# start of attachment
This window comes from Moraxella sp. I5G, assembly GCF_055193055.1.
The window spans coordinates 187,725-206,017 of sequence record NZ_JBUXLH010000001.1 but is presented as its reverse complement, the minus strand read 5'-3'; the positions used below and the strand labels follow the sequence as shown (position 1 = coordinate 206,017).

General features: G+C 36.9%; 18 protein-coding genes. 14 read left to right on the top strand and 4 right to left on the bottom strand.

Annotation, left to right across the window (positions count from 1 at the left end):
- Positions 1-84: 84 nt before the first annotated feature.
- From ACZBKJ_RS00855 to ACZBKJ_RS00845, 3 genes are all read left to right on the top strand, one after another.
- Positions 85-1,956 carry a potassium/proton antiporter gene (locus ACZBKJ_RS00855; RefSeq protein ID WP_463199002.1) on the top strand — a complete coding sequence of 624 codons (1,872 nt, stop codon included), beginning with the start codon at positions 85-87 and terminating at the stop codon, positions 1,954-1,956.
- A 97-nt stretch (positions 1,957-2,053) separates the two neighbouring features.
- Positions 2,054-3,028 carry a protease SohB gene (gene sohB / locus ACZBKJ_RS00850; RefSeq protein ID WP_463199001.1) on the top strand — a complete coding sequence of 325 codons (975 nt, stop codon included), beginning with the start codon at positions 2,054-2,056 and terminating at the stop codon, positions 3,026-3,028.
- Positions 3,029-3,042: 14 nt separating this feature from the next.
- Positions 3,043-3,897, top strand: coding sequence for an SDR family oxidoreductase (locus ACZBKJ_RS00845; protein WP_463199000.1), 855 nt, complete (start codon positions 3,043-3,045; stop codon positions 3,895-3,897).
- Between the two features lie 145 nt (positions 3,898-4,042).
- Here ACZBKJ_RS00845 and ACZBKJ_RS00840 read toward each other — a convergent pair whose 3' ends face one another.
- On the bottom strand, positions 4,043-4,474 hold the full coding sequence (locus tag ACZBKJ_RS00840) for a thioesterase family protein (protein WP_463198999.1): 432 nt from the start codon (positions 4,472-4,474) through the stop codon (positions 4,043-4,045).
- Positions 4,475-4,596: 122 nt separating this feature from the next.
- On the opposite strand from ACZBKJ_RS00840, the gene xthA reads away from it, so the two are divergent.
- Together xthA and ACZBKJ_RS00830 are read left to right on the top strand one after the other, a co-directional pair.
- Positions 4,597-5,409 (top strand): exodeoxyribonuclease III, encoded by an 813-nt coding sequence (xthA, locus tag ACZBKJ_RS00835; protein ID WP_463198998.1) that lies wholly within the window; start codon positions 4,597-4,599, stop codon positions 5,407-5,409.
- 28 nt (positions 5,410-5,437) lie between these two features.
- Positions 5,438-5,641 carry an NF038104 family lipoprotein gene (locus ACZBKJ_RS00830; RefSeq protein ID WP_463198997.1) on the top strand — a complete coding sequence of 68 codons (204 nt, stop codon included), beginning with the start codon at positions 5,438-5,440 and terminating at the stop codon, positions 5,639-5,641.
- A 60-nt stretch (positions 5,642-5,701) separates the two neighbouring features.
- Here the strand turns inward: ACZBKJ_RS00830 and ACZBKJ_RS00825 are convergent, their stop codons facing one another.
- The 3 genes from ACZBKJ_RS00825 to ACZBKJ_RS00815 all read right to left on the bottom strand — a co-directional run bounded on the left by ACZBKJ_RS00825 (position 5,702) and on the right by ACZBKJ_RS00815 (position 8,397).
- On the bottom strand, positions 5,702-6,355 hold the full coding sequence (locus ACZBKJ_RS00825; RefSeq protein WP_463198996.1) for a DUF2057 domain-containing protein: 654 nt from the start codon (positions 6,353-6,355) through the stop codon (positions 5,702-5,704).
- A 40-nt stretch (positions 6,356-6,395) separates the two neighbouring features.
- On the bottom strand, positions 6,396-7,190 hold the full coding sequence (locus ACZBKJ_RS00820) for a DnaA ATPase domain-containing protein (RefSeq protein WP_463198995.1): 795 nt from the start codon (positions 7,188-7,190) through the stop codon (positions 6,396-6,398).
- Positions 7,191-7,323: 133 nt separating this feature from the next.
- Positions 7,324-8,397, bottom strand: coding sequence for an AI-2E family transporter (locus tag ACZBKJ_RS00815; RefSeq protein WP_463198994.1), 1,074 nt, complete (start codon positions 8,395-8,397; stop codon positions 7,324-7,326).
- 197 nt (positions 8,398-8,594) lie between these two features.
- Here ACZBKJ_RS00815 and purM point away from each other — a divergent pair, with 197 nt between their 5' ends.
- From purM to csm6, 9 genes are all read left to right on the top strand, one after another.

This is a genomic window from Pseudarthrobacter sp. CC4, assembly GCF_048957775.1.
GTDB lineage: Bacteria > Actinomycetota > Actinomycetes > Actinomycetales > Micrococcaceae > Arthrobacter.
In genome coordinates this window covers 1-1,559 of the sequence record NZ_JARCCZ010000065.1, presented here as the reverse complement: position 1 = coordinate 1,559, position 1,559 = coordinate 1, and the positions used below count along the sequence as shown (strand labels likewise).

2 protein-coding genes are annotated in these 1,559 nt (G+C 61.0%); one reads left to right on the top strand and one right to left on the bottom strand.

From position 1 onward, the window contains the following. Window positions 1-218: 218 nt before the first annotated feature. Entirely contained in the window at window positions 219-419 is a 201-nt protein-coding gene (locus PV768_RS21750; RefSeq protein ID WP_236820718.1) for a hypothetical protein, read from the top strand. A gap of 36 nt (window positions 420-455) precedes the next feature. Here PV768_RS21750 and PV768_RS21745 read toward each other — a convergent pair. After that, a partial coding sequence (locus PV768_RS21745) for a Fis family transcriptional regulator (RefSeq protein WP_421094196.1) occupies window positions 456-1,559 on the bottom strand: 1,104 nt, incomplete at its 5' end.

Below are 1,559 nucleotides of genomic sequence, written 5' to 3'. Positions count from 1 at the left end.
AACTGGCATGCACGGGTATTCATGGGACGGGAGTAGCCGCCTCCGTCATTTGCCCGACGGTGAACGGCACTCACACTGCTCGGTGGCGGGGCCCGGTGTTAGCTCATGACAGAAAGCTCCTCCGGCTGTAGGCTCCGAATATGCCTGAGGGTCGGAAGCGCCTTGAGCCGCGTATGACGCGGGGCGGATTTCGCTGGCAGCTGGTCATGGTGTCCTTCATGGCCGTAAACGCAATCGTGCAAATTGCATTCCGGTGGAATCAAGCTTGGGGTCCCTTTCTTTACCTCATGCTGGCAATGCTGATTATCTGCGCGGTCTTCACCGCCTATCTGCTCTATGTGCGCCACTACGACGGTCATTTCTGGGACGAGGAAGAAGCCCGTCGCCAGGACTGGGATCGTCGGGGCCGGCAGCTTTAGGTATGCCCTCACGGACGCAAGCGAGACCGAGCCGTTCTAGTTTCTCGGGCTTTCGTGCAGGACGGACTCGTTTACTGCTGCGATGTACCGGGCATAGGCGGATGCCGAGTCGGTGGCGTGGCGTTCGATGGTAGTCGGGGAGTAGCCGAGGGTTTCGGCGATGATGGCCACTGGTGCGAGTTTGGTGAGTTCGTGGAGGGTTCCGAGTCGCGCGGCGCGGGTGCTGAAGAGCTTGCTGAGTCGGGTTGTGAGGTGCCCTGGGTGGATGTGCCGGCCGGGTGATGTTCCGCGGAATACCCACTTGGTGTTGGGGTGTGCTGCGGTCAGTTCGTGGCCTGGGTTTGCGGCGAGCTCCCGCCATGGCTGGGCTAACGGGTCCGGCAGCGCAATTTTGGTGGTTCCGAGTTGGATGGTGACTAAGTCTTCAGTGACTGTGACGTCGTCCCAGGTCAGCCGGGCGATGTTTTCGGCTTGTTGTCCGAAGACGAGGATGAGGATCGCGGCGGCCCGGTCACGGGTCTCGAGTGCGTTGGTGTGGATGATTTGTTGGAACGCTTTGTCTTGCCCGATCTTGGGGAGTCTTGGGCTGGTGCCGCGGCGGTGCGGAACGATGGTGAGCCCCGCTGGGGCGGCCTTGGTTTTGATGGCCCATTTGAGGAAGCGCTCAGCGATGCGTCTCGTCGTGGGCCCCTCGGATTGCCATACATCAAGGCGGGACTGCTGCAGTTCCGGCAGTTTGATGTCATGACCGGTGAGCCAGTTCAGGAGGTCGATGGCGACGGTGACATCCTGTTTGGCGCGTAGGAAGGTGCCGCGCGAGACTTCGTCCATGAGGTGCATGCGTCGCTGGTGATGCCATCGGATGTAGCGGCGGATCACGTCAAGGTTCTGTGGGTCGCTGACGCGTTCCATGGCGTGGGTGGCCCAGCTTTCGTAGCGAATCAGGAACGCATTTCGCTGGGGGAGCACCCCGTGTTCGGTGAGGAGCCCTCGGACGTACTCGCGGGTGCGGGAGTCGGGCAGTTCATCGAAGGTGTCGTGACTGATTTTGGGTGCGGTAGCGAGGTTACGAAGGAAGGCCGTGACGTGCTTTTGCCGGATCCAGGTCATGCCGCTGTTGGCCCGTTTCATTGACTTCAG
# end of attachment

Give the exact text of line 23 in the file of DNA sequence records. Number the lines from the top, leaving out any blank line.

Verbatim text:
- The 3 genes from ACZBKJ_RS00825 to ACZBKJ_RS00815 all read right to left on the bottom strand — a co-directional run bounded on the left by ACZBKJ_RS00825 (position 5,702) and on the right by ACZBKJ_RS00815 (position 8,397).